Hannah is an unbeliever, thrown in with this group of Christian Israelites, feeling much like a fish out of water. Rather than accepting Mr. Wroe's dire predictions of the imminent end of the world -- Judgement Day -- she instead sees the answer to humanity's woes through education, through working together for the common good. These beliefs lead her to working with the poor of the town, teaching them to read, attempting to raise their social and political consciousness, and getting involved in the birth of the trade union movement in England.
Joanna -- Saint Joanna, as she is called by most of the other women -- is completely devoted, in heart, body and soul, to God and to Mr. Wroe's movement. She views every single event in her life through scriptural interpretaion, bending to God's will every chance she gets. From the opposite end of the scale, her view is thus just as skewed as that of Leah.
Martha -- the fourth narrator -- comes to the house as a mute, obviously horribly beaten and abused by her father at home, who has seen Mr. Wroe's call for seven virgins to serve him as an easy way to rid himself of a daughter he doesn't want, a burden. Martha's narrative is, for me, the most striking in the novel. At first, it comes in fragments, little bursts of words, the most rudimentary images and feelings. As the novel progresses, Martha's thoughts and expression become more organized -- she is being taught speech and hymns by 'Saint Joanna', who evidently possesses the patience of Job -- and the horrors of her earlier life, which she sees as so completely separate that she thinks of it as happening to the 'other Martha', become clearer and clearer. The abuse and suffering she has endured is unbelievable and heartbreaking -- and it explains her temperament, which could at times be seen as epileptic or schizophrenic. This is an incredibly damaged young woman.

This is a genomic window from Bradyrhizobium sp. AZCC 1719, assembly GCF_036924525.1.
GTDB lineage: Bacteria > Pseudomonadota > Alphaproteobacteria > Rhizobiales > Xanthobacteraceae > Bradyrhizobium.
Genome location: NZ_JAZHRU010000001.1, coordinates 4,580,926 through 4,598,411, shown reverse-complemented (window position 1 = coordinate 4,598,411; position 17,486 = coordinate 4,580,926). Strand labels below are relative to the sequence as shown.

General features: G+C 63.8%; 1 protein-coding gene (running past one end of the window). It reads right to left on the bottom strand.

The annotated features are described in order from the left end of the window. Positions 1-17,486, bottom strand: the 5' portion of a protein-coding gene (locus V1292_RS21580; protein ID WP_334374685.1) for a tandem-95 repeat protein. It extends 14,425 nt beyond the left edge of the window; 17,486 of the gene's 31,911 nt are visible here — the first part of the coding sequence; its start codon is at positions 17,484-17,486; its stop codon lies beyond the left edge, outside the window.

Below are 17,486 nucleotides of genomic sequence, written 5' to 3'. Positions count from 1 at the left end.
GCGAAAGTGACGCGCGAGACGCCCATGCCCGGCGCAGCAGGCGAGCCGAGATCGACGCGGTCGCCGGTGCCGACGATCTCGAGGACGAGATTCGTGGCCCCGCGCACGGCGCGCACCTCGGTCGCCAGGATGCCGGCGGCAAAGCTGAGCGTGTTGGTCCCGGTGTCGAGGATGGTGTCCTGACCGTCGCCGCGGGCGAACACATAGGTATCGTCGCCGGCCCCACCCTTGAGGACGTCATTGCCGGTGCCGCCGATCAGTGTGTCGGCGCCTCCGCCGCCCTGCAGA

As the Prophet of his church, Mr. Wroe weilds immense power and influence. He hears instructions and illuminations directly from God, almost on a nightly basis -- even with a council of Elders to aid in governing the affairs of the church, Wroe's word is practically law. Living in a house with seven young women, it is inevitable that suspicions and accusations begin to mount -- the novel is set, after all, in 1830s England, a much more puritanical society that we enjoy today. Wroe himself is tempted by the presence of the women as well -- and this temptations, combined with his human frailty, lead to much trouble for him and his church.
Rogers skills in both narrating this tale -- and, again, the use of the four narrators is done to stunning effect -- share the spotlight here with her ability to convey the contradictions inherit in organized religion in general. When one person -- or even a group of persons -- holds such power and influence over their 'followers', there is bound to be trouble. The weight of the organization's purpose is too much for a leader to bear. When the people rely on a human leader to tell them how to follow the will of God -- rather than listening to their own hearts and finding their own path -- that leader's humanity will almost inevitably lead to disaster.
The novel is very 'heady' -- but at the same time very readable, being compelling and entertaining. It's a wonderful achievement. Knowing that Rogers wrote the script for the BBC's adaptation of the novel, I'd be very interested to see that as well.